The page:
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Kornwolf by Tristan Egolf

Fiction Reviews

Kornwolf by Tristan Egolf

Kornwolf raises the question of whether or not one can endure one’s heritage. We all have tendencies to repeat that heritage, spend our lives rebelling against it, or enacting an unconscious treatment plan for it. As one character says, “Better off dead than a prodigal son,” but one is still tied to that which one hates.

Kornwolf by Tristan Egolf 1
by Tristan Egolf
Grove Press, 384 pp.
CLR [rating:4.5]

The Kornwolf Comes to Lancaster County

Is biology destiny? Is biography literature? Is psychopathology literature? We suspect that Franz Kafka, home from the workman’s compensation insurance company for which he worked by day, worked desperately each evening, trying to survive that world of bureaucracy and conformism while both taming and expressing his demons. But we do not read Kafka still as psychopathology. We read him as a stylist of lean, spare prose, and a parabolist who embodied fractals of modern sensibility.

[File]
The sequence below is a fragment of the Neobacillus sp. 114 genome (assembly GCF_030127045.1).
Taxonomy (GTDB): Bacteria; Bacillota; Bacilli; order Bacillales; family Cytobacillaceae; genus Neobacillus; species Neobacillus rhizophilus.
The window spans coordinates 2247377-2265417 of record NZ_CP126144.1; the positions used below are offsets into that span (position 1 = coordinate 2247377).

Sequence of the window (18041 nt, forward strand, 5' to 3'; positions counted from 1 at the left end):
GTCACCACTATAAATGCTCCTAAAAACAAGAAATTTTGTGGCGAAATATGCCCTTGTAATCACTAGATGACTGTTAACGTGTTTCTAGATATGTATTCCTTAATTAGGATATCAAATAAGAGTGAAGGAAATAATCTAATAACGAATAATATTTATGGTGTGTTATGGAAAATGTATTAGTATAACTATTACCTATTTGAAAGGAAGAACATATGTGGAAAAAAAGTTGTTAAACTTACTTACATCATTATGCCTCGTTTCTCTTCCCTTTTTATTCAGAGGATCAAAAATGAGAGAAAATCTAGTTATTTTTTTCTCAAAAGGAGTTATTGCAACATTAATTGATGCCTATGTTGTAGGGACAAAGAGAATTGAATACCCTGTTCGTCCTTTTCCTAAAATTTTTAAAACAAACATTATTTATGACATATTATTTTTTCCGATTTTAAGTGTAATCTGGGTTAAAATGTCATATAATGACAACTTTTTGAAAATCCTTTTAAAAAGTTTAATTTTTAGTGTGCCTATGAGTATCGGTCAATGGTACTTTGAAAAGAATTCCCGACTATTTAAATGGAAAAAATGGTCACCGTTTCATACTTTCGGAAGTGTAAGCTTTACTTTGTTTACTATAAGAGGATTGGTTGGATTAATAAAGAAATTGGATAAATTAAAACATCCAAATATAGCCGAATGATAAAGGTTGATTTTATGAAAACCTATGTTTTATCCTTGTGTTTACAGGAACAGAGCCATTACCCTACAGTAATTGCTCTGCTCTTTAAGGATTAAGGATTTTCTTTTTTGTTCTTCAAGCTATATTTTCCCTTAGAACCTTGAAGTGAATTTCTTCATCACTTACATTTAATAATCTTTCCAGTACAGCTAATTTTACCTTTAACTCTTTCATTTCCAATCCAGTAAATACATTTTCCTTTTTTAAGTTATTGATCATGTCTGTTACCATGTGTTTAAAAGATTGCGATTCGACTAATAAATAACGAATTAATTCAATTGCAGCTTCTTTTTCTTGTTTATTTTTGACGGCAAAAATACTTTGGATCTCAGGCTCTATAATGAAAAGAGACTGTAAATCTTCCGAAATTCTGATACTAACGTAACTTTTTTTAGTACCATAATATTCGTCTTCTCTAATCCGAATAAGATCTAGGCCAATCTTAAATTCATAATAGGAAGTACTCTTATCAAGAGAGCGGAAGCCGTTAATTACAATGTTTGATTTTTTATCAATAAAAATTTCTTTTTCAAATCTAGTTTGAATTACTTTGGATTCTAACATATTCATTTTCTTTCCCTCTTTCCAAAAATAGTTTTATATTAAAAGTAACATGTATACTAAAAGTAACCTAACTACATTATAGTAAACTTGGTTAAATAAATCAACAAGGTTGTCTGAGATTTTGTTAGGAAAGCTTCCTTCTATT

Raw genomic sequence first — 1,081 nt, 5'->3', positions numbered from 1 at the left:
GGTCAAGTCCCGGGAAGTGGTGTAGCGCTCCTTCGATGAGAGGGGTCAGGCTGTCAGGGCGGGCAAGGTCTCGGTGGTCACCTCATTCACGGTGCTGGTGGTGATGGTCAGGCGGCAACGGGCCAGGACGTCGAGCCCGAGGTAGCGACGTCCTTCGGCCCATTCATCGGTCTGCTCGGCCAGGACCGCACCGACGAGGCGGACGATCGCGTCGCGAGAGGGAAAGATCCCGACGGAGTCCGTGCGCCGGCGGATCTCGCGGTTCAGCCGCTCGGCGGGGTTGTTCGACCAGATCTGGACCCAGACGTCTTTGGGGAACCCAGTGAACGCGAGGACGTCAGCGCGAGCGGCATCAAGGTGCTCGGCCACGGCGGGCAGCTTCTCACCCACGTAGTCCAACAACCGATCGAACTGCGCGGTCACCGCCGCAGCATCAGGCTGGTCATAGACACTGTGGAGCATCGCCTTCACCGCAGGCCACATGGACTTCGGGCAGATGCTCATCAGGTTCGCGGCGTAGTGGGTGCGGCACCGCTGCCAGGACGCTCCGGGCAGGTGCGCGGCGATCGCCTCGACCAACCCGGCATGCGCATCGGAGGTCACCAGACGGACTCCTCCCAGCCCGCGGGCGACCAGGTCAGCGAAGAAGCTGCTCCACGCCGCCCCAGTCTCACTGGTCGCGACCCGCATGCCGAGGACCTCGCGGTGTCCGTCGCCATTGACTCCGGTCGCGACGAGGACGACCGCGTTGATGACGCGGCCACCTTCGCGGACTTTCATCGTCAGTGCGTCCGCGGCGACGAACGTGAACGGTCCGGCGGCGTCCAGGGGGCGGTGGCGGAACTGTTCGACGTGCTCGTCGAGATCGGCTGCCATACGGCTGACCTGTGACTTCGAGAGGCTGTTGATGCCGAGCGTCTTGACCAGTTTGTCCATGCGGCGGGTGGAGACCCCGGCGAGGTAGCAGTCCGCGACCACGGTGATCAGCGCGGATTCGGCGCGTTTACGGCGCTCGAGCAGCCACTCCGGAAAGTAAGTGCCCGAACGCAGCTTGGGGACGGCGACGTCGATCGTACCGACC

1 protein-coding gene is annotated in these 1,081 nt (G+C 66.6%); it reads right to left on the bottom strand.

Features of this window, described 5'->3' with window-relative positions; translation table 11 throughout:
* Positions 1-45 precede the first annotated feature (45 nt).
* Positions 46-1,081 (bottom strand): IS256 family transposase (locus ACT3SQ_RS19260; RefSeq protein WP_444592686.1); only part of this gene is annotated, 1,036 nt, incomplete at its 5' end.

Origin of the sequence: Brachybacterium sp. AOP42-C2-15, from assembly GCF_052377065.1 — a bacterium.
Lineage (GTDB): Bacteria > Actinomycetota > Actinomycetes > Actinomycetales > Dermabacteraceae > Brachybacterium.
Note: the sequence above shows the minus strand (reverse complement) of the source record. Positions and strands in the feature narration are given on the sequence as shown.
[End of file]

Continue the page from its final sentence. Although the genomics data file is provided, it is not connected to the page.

Tristan Egolf (1971-2005) reportedly took his life just after writing Kornwolf, his third novel, not unlike his father, also a professional writer, who took his. Reportedly the son suffered from a bi-polar disorder, as did Hemingway and other death-bound authors. But what of value may be found in his work, apart from psychopathology? As a Jungian analyst, I have an interest in psychopathology, but, frankly, I have seen enough to last a lifetime.

I would rather have a good read. So, with an occasional nod in the direction of psychopathology, I will try to ask the question of whether Kornwolf is a good read, good enough for the reader of this review to go beyond the review to read the book.